local media insider

Keeping it simple


Hope you enjoyed a long holiday weekend away! 

Most print organizations I talk to are frustrated on one level or another by sales force issues; in particular how to inspire service-oriented sales representatives to get interested in their customer's digital needs and sell customized solutions.

I was reminded again last week of the importance of starting out by keeping it simple:  BangorDailyNews.com  launched  a sales effort that "sold out" its first 20 packages in two weeks - starting from scratch with print-only sales representatives who had never sold online advertising before. The launch was guided by the sales consultant Jane Bogue and is written up as a case study here.  Besides three 45 minute training sessions, the most important part of the process was creating a pricing and packaging model that sales representatives could sell right away. 

This step-by-step process includes creating some highly desirable ad positions and dividing this inventory into Share of Voice blocks. Having only ten blocks and eight sales people created a sense of urgency, and gave the team a quick win. There are some nuances in the case study you will want to review; including day-parting and guarantees. 

The main point is that these packages were easy for sales people to grasp, get excited about and score a quick win;  the team has now moved on to selling more customized buys.  However, the less savvy the team, the more having a definite number of packages to sell out is an important transitional model.  Much better than starting with forced buys or expecting legacy sales representatives to grasp how to customize before they have gained confidence.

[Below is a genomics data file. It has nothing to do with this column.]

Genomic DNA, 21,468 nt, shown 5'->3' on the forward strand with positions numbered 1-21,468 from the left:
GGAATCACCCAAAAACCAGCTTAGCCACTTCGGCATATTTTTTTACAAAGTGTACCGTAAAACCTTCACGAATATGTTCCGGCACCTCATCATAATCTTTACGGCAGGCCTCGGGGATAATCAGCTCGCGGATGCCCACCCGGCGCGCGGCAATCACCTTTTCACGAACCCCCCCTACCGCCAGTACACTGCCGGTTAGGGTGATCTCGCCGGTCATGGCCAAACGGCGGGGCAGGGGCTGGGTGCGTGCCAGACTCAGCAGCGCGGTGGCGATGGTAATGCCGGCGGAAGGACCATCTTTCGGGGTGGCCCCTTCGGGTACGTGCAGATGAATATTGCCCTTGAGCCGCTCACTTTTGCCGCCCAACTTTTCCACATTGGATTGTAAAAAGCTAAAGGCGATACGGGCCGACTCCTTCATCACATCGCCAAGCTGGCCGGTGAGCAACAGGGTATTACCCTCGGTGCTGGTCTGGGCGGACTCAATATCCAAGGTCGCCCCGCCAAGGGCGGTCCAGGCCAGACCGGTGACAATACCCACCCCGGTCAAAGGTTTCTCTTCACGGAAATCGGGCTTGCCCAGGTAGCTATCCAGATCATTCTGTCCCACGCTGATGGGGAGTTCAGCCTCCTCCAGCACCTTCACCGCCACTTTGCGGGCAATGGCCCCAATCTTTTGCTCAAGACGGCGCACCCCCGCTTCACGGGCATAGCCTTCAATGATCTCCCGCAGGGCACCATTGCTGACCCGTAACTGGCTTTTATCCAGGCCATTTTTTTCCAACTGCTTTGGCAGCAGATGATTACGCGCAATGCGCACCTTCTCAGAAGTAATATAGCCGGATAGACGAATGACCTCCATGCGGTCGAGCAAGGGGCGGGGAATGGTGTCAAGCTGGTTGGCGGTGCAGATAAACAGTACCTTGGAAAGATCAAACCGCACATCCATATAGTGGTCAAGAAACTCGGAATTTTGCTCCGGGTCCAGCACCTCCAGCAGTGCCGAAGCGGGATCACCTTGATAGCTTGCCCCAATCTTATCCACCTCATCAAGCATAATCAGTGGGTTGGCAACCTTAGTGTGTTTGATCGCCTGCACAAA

If your organization is further down the road, creating a limited inventory of key positions is still a great strategy for niche sites, product launches and other sales drives, so take a good look at how it works.

Keep in mind BangorDailyNews.com team only made doing this look easy; the company had struggled with online sales for year before consolidating, so this is not a first try!

We also take a look this week at Aggiesports.com, a standalone site covering Texas A&M University sports, that moved from one exclusive sponsorship to selling exclusive sponsorships by category. We predict this site, tracking $40,000 annually today, has a bigger future.  

And the Top Performing Ad this week is an optical store in a small town (Kitsap, Washington) that is acquiring a 2.9% click-through by running - and testing several - offers. We've seen this category perform well, so if you don't have an optical store in your client mix, pass out this ad and spiff for the first person to crack the category.